1. “either that or it was made by a teenage boy with a thing for big titties.”

    Another pearler of literary genius, Mr Angry!! 😉

  2. Even better is that they’re relying on accounts of the battle of Thermopylae taken from Herodotus.

    To put that in context, Herodotus has two nicknames:
    “The Father of History” (because he wrote stuff down about what had happened in the past! Gasp!)
    “The Father of Lies” (because he made shit up all the time to make the stories better.)

    Although I haven’t seen 300 I doubt it veers into that dangerous category of “entertainment disguised as fact.” which many films belong to. It looks melodramatic and over-the-top, no-one’s going to mistake it for an accurate portrayal, in the same way that people mistook Schindler’s List for a documentary.

  3. Ha! The Venus of Willendorf has been a hate object of mine for YEARS. The absurd commentary around it, I mean. Why they assume every damn thing in the ancient world had a religious significance, I do not know.

    Actually, yes I do. It’s so we can view religiosity as a continuum, with very clueless religious people at the beginning and very clever secular ones at the end. We’ve got to see everything as a progression, with us being the fabulous end-product our whole species was striving toward all along. Feh!

    I’m guessing religiosity rises and falls periodically, like hemlines and haircuts. For chrissakes, the ancients had exactly the same big brains we’ve got, they just didn’t have as much collected data.

    I bet the Venus of Willendorf was the Stone Age mud flap girl.

  4. And so we see the flaws in both history and evolutionary models of psychology (and sociology/ this case Weasel is talking about relgion). We weren’t there…we don’t know…we make guesses, but they remain guesses. It can be fascinating to learn about..but it can never be mistaken for the truth. Which is a slippery enough eel in itself.
    Thanks for being incisive, you who is full of the grandiose anger.

  5. Over the years I have been “party” to two events that have been reported by our national newspapers here in the UK. In neither instance were the reports even close the the true events. One has to assume that all such reports are equally inaccurate.

    If future histories are going to be based upon press and TV reporting then they will be equally flawed. However there are no alternate accounts in most instances and no mechanism to determine that any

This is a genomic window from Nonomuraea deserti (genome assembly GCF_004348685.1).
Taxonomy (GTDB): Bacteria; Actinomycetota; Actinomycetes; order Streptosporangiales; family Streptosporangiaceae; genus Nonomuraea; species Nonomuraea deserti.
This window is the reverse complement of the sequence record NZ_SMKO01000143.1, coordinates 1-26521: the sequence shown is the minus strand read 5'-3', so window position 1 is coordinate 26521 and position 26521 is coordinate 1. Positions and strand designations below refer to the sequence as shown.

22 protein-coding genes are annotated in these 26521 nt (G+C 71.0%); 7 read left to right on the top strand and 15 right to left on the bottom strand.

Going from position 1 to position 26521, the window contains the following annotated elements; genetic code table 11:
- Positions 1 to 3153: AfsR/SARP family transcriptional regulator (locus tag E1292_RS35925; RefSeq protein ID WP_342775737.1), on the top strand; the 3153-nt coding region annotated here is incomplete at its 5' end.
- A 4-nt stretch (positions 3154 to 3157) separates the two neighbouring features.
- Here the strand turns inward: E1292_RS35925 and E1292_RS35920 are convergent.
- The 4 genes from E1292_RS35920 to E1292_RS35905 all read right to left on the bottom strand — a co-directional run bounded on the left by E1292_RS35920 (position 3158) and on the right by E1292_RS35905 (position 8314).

alternate accounts are more accurate in any case.

    So we just have to accept that “History is Bunk”.

  6. I really like Futurama, it was really funny. I especially like the evil robots. They are wickedly funny.

    I have read 300 the comic book and I enjoyed it. There is no need to analyze it, just to enjoy it. Currently I am watching it and I like it.

    Frank Miller does great stuff.

    Naturally, some people have a tendency of saying:
    “Oh, I’ve seen it in a movie, so it must be true!”

    There is nothing that you can do with those idiots. If the movie gets a few people interested in history and Sparta, well that is great.

    Personally, I really enjoyed Ilium and Olympos from Dan Simmons. Those are novels, science-fiction novels and I recommend them. Why do I mention them? They have to do with The Iliad.

  7. 300 is actually a shortened, PC form of the original title:

    “Leonidis’ balls are 300 times bigger than any other man’s”

    (saw the movie on sunday, loved it)

  8. Gruntski: thanks mate, although it was a mate of mine who said that first. If he had a blog I’d give him credit.

    Massif: Good point, films in the “Schindler’s List” mould are a bit dodgy because they’re so closely linked to real, recent events people think they’re “real”. Anyone who thinks that about 300 is nuts.

    Weasel: I’m at work so I didn’t follow you link… because I have a horrible idea I know what it is.

    Alabaster: Thanks, if my anger can educate others, I’m happy.

    Mike: Exactly. One variation on that theme is how often people who gain fame say “I used to believe what I read in the papers now I see blatant lies written about me every day.”

    Range: Futurama is possibly the greatest achievement of western civilisation 😉 I read about those novels recently too, they sound good as well.

    Engtech: I’d hate to be the guy who has to hang the letters on a cinema screen for a title that long. They must love short titles like “300”. It doesn’t actually open here for another two weeks – I’m going to see it in IMAX when it comes out.

  9. Pingback: Best of Feeds - 27 links - blogging, google, tips, development, alist, howto « //engtech